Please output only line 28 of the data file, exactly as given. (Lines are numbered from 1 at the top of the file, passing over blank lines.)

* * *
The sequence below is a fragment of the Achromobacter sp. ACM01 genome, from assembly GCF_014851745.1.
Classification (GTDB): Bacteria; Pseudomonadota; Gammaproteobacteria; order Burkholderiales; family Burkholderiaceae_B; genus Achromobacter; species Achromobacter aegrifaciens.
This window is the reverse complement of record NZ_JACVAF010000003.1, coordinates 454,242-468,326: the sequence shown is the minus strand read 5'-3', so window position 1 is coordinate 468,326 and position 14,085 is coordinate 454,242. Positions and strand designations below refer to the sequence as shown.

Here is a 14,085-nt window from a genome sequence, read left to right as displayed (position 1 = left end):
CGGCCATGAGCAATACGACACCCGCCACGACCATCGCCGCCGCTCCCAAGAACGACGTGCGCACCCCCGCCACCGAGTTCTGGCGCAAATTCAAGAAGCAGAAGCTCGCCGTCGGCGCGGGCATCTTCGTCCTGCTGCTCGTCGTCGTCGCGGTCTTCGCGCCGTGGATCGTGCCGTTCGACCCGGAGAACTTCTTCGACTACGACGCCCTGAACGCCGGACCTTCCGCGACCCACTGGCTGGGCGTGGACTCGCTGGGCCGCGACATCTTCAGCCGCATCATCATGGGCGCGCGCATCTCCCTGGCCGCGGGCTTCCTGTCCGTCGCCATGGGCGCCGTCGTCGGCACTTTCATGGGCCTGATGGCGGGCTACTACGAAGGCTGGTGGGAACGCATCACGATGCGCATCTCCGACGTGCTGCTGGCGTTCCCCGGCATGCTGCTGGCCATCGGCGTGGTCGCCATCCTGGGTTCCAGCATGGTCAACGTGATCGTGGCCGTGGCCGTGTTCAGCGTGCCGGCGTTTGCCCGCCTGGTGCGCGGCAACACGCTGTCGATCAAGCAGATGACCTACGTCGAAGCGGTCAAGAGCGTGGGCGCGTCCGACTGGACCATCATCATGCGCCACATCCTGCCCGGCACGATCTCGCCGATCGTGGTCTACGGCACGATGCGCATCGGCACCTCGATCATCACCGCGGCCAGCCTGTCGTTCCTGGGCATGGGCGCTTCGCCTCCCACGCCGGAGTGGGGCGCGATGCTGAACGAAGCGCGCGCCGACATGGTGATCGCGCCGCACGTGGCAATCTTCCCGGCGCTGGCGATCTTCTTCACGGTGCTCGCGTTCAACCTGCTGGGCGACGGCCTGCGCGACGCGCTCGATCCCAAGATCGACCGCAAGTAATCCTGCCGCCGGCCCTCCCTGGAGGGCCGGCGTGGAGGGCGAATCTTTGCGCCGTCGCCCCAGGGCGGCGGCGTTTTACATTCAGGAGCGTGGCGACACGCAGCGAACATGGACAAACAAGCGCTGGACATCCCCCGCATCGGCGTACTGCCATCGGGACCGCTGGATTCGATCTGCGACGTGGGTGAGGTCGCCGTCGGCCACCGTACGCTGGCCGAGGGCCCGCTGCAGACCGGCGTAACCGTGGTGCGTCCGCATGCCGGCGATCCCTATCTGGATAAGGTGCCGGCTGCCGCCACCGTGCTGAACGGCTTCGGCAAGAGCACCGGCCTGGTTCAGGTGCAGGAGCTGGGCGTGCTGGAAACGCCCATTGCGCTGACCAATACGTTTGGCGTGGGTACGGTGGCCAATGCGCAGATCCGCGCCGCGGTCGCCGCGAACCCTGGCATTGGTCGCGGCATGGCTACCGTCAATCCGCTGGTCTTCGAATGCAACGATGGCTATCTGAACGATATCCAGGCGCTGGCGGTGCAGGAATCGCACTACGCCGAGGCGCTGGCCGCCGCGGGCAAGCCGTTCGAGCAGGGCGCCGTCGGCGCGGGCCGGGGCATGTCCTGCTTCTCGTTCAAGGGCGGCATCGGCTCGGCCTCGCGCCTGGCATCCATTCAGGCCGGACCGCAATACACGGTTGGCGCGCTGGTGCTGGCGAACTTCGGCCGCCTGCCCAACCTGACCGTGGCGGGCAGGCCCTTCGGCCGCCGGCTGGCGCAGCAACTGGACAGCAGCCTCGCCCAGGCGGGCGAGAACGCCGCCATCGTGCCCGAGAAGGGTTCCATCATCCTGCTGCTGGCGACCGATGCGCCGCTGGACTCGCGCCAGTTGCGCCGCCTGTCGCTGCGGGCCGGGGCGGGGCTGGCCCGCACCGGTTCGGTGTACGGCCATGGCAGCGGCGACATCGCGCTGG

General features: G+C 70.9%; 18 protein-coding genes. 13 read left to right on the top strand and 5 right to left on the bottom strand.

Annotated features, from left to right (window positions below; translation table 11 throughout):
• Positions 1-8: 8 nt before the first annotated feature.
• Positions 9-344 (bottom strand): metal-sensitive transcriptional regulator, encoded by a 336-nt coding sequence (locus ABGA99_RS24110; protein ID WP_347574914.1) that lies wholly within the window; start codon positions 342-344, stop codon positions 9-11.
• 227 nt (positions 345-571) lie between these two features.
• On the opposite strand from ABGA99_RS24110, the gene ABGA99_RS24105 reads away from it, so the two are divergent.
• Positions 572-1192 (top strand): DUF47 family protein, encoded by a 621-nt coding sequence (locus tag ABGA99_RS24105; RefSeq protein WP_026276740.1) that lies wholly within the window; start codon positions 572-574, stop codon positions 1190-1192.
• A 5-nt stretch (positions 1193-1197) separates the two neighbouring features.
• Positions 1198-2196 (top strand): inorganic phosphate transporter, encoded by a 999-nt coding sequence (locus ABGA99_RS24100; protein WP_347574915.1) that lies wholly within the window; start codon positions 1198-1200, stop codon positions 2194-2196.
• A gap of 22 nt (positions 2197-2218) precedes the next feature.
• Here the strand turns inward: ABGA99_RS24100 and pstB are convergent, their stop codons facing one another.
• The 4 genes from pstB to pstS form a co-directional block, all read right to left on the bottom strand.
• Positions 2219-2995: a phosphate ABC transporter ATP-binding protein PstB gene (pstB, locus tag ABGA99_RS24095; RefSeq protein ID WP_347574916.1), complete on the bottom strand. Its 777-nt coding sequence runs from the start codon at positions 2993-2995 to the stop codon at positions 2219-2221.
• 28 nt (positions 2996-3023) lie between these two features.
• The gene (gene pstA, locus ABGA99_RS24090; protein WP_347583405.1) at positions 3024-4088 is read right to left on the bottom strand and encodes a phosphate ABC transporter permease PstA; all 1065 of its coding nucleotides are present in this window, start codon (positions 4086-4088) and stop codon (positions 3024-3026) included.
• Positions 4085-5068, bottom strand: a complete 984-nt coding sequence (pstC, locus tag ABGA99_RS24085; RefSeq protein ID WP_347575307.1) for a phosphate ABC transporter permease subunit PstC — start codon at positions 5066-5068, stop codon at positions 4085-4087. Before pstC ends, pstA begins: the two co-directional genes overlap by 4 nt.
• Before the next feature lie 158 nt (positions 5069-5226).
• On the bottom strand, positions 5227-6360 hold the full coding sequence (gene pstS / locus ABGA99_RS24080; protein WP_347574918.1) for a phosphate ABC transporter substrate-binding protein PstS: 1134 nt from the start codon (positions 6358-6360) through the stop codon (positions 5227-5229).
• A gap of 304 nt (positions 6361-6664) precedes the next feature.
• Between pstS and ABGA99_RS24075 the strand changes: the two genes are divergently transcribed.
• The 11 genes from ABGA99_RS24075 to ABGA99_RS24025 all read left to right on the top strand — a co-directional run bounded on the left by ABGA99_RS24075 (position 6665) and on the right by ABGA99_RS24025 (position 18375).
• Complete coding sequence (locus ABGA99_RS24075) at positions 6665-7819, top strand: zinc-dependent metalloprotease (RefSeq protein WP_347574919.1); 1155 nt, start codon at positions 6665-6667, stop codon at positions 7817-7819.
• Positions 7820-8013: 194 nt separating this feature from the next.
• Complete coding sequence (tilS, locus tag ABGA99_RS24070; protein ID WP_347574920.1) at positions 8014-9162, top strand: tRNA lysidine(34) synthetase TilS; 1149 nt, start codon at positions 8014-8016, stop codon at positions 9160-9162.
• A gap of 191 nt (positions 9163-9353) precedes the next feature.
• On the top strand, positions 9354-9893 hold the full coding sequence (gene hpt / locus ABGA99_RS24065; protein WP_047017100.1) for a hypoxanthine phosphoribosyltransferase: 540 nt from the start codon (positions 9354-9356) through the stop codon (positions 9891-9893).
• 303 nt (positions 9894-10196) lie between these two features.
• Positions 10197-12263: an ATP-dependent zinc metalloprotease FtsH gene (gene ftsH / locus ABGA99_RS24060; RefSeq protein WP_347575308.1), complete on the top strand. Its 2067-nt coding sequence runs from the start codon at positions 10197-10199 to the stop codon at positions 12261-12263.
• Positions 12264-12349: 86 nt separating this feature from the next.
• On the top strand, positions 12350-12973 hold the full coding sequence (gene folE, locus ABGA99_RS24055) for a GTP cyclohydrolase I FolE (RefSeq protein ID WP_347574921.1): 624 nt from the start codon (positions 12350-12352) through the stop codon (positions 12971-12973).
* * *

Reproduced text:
• Positions 7820-8013: 194 nt separating this feature from the next.